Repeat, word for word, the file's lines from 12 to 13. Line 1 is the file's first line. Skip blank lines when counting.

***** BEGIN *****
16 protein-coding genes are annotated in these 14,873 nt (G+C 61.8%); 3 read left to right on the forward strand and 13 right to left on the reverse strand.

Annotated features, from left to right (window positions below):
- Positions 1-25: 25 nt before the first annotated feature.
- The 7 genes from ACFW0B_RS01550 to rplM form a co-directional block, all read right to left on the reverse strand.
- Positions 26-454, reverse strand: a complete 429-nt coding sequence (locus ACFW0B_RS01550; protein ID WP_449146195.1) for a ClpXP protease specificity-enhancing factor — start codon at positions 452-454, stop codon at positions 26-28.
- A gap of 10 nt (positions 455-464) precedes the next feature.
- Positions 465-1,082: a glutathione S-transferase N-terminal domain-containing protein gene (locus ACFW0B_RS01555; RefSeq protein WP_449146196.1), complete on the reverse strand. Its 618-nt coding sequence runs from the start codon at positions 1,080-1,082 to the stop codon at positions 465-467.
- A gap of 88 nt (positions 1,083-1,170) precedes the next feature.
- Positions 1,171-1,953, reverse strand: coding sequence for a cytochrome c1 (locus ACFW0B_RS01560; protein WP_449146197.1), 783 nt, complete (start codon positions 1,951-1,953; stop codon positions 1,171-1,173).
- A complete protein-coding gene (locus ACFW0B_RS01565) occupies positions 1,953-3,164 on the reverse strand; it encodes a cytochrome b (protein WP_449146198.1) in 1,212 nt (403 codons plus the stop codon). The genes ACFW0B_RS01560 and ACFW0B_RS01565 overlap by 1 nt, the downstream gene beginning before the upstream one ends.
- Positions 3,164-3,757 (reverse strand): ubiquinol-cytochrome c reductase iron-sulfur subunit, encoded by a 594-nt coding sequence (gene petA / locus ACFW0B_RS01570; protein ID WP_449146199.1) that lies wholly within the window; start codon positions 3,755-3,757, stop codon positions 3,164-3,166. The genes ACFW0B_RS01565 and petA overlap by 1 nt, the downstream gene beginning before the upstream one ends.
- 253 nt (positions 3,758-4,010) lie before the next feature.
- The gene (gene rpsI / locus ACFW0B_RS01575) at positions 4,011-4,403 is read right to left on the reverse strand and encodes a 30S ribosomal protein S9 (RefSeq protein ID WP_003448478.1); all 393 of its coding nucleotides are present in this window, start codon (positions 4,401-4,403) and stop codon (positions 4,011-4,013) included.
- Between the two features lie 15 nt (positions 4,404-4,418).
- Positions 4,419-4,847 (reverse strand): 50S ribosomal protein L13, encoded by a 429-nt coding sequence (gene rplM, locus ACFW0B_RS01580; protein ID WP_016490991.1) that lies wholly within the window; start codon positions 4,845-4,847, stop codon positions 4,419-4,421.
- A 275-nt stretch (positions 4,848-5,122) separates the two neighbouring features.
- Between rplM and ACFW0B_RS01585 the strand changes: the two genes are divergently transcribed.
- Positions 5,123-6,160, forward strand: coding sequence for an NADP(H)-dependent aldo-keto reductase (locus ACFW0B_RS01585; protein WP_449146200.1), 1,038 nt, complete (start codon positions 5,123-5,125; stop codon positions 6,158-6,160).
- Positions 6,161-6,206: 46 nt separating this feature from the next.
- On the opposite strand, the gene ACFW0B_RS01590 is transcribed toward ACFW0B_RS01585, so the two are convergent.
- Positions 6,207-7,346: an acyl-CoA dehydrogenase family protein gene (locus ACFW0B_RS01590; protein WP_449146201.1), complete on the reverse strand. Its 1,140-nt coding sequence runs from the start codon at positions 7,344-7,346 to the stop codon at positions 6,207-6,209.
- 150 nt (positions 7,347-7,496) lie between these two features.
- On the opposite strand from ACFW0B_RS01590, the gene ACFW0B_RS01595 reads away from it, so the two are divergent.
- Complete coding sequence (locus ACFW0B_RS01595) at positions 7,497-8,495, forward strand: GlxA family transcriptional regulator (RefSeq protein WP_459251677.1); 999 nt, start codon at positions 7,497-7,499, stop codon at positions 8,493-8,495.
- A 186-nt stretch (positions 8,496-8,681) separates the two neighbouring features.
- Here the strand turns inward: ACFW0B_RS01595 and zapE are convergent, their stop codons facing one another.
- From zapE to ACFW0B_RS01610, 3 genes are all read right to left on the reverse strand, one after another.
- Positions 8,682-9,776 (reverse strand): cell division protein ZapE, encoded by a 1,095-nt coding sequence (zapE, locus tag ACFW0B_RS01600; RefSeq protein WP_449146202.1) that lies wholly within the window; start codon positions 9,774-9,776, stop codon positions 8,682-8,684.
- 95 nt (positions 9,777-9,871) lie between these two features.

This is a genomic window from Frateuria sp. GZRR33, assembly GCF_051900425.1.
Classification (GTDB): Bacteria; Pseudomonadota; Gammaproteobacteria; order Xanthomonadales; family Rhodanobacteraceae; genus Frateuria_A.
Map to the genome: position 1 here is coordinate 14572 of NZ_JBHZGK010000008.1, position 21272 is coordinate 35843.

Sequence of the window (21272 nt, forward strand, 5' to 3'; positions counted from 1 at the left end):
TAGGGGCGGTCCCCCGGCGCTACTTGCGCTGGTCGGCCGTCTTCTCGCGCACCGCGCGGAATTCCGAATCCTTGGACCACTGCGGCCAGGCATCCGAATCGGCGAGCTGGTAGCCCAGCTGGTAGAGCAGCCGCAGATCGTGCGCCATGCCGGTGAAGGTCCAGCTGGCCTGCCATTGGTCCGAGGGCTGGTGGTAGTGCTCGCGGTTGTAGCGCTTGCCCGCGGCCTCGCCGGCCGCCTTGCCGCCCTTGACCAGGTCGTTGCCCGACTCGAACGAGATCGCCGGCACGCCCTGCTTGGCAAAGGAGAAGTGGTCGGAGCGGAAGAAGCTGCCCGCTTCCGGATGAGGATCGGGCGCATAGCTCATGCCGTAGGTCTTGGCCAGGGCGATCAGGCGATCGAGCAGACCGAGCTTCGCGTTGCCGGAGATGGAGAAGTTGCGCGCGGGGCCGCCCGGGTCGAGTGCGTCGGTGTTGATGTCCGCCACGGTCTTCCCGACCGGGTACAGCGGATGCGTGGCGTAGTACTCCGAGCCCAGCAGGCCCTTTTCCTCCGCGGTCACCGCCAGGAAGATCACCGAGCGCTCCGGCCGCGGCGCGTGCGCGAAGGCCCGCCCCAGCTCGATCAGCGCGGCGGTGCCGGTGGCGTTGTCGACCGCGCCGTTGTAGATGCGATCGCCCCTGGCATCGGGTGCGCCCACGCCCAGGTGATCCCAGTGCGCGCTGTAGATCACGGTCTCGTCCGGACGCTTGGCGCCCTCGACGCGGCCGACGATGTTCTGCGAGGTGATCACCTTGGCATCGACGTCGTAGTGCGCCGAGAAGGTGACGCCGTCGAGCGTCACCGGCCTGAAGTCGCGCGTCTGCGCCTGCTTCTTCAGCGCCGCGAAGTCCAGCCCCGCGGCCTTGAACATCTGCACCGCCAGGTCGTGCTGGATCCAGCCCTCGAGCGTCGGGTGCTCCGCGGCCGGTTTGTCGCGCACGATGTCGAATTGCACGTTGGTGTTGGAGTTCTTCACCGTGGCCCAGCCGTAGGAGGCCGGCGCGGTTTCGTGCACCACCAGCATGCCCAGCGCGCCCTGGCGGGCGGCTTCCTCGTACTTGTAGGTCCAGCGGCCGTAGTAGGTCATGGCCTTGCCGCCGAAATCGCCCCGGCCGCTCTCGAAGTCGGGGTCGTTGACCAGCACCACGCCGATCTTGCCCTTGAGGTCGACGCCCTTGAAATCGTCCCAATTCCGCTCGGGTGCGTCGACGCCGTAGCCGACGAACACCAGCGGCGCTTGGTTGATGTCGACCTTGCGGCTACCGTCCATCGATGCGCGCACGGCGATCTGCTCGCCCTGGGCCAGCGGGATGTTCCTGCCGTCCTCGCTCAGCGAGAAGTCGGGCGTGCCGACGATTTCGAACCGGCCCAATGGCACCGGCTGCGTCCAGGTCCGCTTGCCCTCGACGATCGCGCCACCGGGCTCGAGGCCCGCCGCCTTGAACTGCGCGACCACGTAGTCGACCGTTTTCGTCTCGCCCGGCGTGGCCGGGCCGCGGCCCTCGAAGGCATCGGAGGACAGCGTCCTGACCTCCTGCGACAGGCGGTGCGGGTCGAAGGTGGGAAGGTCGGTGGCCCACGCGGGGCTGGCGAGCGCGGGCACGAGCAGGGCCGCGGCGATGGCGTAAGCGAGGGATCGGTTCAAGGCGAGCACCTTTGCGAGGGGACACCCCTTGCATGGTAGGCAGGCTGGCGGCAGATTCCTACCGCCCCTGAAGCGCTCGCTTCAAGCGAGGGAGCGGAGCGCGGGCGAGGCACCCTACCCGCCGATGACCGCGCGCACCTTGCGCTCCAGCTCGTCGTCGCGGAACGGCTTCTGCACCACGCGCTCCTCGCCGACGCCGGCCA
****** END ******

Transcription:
- 253 nt (positions 3,758-4,010) lie before the next feature.
- The gene (gene rpsI / locus ACFW0B_RS01575) at positions 4,011-4,403 is read right to left on the reverse strand and encodes a 30S ribosomal protein S9 (RefSeq protein ID WP_003448478.1); all 393 of its coding nucleotides are present in this window, start codon (positions 4,401-4,403) and stop codon (positions 4,011-4,013) included.